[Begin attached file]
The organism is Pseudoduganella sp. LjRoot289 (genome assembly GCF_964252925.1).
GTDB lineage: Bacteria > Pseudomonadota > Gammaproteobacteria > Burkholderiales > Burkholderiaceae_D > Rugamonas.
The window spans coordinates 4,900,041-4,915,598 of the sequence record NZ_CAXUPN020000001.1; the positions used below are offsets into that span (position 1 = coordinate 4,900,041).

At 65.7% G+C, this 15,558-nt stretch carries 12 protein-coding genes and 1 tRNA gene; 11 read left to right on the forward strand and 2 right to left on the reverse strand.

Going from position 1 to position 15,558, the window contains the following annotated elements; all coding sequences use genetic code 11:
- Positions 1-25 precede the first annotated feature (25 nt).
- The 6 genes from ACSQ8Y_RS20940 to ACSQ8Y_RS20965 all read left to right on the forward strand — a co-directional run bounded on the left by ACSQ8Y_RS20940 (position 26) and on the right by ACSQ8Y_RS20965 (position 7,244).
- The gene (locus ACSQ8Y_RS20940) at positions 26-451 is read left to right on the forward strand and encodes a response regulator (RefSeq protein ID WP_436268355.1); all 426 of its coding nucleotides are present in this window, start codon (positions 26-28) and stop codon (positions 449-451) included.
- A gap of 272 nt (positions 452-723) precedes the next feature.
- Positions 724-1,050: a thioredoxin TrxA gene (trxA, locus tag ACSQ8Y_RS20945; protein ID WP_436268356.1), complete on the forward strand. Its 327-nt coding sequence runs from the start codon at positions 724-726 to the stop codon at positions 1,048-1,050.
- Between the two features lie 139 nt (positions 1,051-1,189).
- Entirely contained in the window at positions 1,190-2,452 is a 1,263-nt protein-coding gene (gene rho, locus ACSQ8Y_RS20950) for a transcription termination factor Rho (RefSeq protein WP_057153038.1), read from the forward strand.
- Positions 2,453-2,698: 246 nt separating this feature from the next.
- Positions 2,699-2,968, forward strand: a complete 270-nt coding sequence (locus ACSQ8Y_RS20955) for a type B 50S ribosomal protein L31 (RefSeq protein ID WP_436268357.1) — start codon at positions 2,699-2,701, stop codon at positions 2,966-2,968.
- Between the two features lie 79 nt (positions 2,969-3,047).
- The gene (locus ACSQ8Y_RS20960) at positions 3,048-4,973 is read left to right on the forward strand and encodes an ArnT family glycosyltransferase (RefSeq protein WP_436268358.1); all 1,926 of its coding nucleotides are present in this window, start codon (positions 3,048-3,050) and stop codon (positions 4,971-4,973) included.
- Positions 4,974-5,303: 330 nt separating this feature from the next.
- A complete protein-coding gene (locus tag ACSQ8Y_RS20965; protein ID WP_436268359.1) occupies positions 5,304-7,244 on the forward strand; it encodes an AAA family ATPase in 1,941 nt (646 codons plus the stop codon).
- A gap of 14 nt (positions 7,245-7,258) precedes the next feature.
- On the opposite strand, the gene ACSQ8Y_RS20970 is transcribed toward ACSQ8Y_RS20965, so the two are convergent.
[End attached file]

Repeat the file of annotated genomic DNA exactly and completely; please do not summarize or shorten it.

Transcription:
The organism is Pseudoduganella sp. LjRoot289 (genome assembly GCF_964252925.1).
GTDB lineage: Bacteria > Pseudomonadota > Gammaproteobacteria > Burkholderiales > Burkholderiaceae_D > Rugamonas.
The window spans coordinates 4,900,041-4,915,598 of the sequence record NZ_CAXUPN020000001.1; the positions used below are offsets into that span (position 1 = coordinate 4,900,041).

At 65.7% G+C, this 15,558-nt stretch carries 12 protein-coding genes and 1 tRNA gene; 11 read left to right on the forward strand and 2 right to left on the reverse strand.

Going from position 1 to position 15,558, the window contains the following annotated elements; all coding sequences use genetic code 11:
- Positions 1-25 precede the first annotated feature (25 nt).
- The 6 genes from ACSQ8Y_RS20940 to ACSQ8Y_RS20965 all read left to right on the forward strand — a co-directional run bounded on the left by ACSQ8Y_RS20940 (position 26) and on the right by ACSQ8Y_RS20965 (position 7,244).
- The gene (locus ACSQ8Y_RS20940) at positions 26-451 is read left to right on the forward strand and encodes a response regulator (RefSeq protein ID WP_436268355.1); all 426 of its coding nucleotides are present in this window, start codon (positions 26-28) and stop codon (positions 449-451) included.
- A gap of 272 nt (positions 452-723) precedes the next feature.
- Positions 724-1,050: a thioredoxin TrxA gene (trxA, locus tag ACSQ8Y_RS20945; protein ID WP_436268356.1), complete on the forward strand. Its 327-nt coding sequence runs from the start codon at positions 724-726 to the stop codon at positions 1,048-1,050.
- Between the two features lie 139 nt (positions 1,051-1,189).
- Entirely contained in the window at positions 1,190-2,452 is a 1,263-nt protein-coding gene (gene rho, locus ACSQ8Y_RS20950) for a transcription termination factor Rho (RefSeq protein WP_057153038.1), read from the forward strand.
- Positions 2,453-2,698: 246 nt separating this feature from the next.
- Positions 2,699-2,968, forward strand: a complete 270-nt coding sequence (locus ACSQ8Y_RS20955) for a type B 50S ribosomal protein L31 (RefSeq protein ID WP_436268357.1) — start codon at positions 2,699-2,701, stop codon at positions 2,966-2,968.
- Between the two features lie 79 nt (positions 2,969-3,047).
- The gene (locus ACSQ8Y_RS20960) at positions 3,048-4,973 is read left to right on the forward strand and encodes an ArnT family glycosyltransferase (RefSeq protein WP_436268358.1); all 1,926 of its coding nucleotides are present in this window, start codon (positions 3,048-3,050) and stop codon (positions 4,971-4,973) included.
- Positions 4,974-5,303: 330 nt separating this feature from the next.
- A complete protein-coding gene (locus tag ACSQ8Y_RS20965; protein ID WP_436268359.1) occupies positions 5,304-7,244 on the forward strand; it encodes an AAA family ATPase in 1,941 nt (646 codons plus the stop codon).
- A gap of 14 nt (positions 7,245-7,258) precedes the next feature.
- On the opposite strand, the gene ACSQ8Y_RS20970 is transcribed toward ACSQ8Y_RS20965, so the two are convergent.